Barthes’ Linguistic Messages – Anchoring and Relaying

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Linguistic messages relay the story in comic strips. Image by The_WB

Bazooka Candy Brands, a division of the Topps Company has announced that after six decades, it now plans to stop producing the tiny comic strip found inside each packet of its Bazooka Bubble Gum.

Today’s adults will remember the fun they had reading the captions in those comic strips, and getting to know the familiar characters.

Sadly, the comic strip appeal just does not do it for the Millennium generation.

Linguistically, what value do comic strips have in the understanding of signs and images?

What function does the linguistic message have with regard to the iconic message?

According to Roland Barthes, the two most easily identified linguistic messages with regard to images are ‘anchoring’ and ‘relaying.’

The Function of Linguistic Messages

Since books began being published, texts and images have been linked. Today, linguistic messages appear as titles, captions, film dialogues, comic strip balloons and more.

Every image is ‘polysemous,’ or in other words, has multiple related meanings.  So, along with its main signifier (sound image), or the name we have given it, a “floating chain” of signifieds or ideas about what it really is, exists in our minds. When readers see an image they can select some ‘signifieds’ and ignore the rest depending on cultural norms or context. Being polysemic however,  is not necessarily advantageous, because it allows us to question the meaning of an image, which can cause ambiguity, confusion or even fear.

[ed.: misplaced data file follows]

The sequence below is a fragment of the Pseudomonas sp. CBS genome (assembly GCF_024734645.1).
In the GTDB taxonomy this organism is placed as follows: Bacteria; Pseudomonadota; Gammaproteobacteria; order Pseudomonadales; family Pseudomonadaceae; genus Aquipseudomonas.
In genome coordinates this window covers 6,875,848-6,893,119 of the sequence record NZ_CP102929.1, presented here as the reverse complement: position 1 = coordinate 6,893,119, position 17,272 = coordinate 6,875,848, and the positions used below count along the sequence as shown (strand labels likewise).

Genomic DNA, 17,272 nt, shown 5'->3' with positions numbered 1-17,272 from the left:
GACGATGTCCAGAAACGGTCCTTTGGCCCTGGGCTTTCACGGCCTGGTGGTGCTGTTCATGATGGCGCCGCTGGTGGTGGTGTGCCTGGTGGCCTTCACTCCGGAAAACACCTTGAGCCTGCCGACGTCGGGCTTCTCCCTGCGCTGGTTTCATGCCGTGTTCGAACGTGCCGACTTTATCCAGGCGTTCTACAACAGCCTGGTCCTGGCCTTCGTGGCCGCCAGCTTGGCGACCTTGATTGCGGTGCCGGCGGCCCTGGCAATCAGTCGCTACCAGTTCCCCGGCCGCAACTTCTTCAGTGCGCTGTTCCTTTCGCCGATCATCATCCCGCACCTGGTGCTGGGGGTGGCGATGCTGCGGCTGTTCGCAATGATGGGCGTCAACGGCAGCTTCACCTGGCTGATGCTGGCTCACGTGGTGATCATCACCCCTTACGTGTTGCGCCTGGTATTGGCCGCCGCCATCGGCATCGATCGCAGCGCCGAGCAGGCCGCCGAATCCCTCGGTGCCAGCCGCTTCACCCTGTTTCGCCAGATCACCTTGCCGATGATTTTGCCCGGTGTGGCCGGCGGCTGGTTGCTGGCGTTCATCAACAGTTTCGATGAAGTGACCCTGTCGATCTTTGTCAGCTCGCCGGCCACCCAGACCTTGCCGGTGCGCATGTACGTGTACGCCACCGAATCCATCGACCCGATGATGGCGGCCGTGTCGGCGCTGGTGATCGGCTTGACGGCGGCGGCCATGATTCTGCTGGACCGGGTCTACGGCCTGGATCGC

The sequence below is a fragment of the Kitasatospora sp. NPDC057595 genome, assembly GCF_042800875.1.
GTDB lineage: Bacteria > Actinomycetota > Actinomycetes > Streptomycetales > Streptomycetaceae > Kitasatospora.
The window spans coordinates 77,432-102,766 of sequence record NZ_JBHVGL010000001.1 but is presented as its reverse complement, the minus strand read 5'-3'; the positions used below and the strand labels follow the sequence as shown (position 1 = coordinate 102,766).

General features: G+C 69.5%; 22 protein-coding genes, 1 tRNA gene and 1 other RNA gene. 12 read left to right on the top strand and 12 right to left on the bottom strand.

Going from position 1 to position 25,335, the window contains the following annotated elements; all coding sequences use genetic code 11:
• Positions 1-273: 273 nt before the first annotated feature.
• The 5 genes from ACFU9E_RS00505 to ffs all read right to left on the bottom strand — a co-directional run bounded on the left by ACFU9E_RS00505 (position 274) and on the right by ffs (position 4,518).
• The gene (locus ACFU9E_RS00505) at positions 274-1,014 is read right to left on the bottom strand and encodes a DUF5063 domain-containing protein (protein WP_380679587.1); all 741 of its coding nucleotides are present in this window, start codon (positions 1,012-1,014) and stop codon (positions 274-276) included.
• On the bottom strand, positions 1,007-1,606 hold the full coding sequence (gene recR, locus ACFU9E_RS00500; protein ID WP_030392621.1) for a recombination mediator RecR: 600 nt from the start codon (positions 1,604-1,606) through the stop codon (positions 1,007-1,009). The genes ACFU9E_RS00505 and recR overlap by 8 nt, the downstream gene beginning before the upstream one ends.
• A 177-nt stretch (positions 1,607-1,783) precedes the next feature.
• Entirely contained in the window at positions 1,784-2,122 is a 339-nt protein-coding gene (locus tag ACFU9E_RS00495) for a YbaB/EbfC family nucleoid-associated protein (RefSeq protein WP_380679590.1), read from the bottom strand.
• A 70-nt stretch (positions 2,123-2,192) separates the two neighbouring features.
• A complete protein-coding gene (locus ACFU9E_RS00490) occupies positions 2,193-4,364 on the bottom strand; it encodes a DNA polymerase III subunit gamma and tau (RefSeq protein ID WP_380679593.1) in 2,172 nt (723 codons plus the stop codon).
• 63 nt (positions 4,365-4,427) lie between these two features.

Linguistic Messages – Using Anchoring as a Means of Control

Societies solve the uncertainty of signs or images within their cultures by fixing the “floating chain” of signifieds with a linguistic message that anchors the sign and clarifies the intended message. The linguistic message is a denoted description that literally answers the question – what is it?

Language in this case is used to purely and simply identify the essential elements of the scene and the scene itself, guiding the readers to the intended interpretation. Anchoring helps us to avoid other meanings and keeps us away from any emerging connotations.  In other words, the linguistic message, when used as an anchor, directs us towards a meaning selected in advance. Anchoring is used as a means of controlling our thoughts. The linguistic message has a substitutive value – the words we read substitute for any thoughts we already have about the image.

Anchoring is the most frequent function of the linguistic message when used with images; we frequently encounter it in press photographs and advertising.

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